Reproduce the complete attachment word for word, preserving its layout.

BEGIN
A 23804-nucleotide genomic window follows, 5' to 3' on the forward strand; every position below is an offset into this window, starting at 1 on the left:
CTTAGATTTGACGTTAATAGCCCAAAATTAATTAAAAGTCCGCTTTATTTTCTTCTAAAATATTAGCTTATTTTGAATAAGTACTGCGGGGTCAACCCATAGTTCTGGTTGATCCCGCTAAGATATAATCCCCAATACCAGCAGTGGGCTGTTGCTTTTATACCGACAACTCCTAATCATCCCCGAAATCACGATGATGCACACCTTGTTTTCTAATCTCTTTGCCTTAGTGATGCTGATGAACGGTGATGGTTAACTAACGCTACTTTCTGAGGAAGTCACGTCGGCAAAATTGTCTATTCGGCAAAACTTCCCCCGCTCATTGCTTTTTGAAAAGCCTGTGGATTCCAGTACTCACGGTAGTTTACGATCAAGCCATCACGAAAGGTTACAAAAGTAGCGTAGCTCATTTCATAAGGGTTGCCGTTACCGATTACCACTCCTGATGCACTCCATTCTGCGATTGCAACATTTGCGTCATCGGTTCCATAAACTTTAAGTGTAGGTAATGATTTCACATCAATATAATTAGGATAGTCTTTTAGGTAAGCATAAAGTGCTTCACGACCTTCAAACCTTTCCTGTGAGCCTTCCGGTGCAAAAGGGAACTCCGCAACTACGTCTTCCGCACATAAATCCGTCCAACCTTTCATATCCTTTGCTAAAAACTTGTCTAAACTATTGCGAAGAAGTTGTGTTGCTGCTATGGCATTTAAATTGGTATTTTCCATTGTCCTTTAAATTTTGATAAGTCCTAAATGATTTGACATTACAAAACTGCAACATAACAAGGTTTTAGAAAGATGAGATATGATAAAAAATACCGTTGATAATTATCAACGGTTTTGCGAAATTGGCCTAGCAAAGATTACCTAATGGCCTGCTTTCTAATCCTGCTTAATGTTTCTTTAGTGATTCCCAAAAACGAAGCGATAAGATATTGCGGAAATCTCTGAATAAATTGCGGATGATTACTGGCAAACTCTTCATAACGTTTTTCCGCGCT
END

A 23804-nucleotide genomic window follows, 5' to 3' on the forward strand; every position below is an offset into this window, starting at 1 on the left:
CTTAGATTTGACGTTAATAGCCCAAAATTAATTAAAAGTCCGCTTTATTTTCTTCTAAAATATTAGCTTATTTTGAATAAGTACTGCGGGGTCAACCCATAGTTCTGGTTGATCCCGCTAAGATATAATCCCCAATACCAGCAGTGGGCTGTTGCTTTTATACCGACAACTCCTAATCATCCCCGAAATCACGATGATGCACACCTTGTTTTCTAATCTCTTTGCCTTAGTGATGCTGATGAACGGTGATGGTTAACTAACGCTACTTTCTGAGGAAGTCACGTCGGCAAAATTGTCTATTCGGCAAAACTTCCCCCGCTCATTGCTTTTTGAAAAGCCTGTGGATTCCAGTACTCACGGTAGTTTACGATCAAGCCATCACGAAAGGTTACAAAAGTAGCGTAGCTCATTTCATAAGGGTTGCCGTTACCGATTACCACTCCTGATGCACTCCATTCTGCGATTGCAACATTTGCGTCATCGGTTCCATAAACTTTAAGTGTAGGTAATGATTTCACATCAATATAATTAGGATAGTCTTTTAGGTAAGCATAAAGTGCTTCACGACCTTCAAACCTTTCCTGTGAGCCTTCCGGTGCAAAAGGGAACTCCGCAACTACGTCTTCCGCACATAAATCCGTCCAACCTTTCATATCCTTTGCTAAAAACTTGTCTAAACTATTGCGAAGAAGTTGTGTTGCTGCTATGGCATTTAAATTGGTATTTTCCATTGTCCTTTAAATTTTGATAAGTCCTAAATGATTTGACATTACAAAACTGCAACATAACAAGGTTTTAGAAAGATGAGATATGATAAAAAATACCGTTGATAATTATCAACGGTTTTGCGAAATTGGCCTAGCAAAGATTACCTAATGGCCTGCTTTCTAATCCTGCTTAATGTTTCTTTAGTGATTCCCAAAAACGAAGCGATAAGATATTGCGGAAATCTCTGAATAAATTGCGGATGATTACTGGCAAACTCTTCATAACGTTTTTCCGCGCT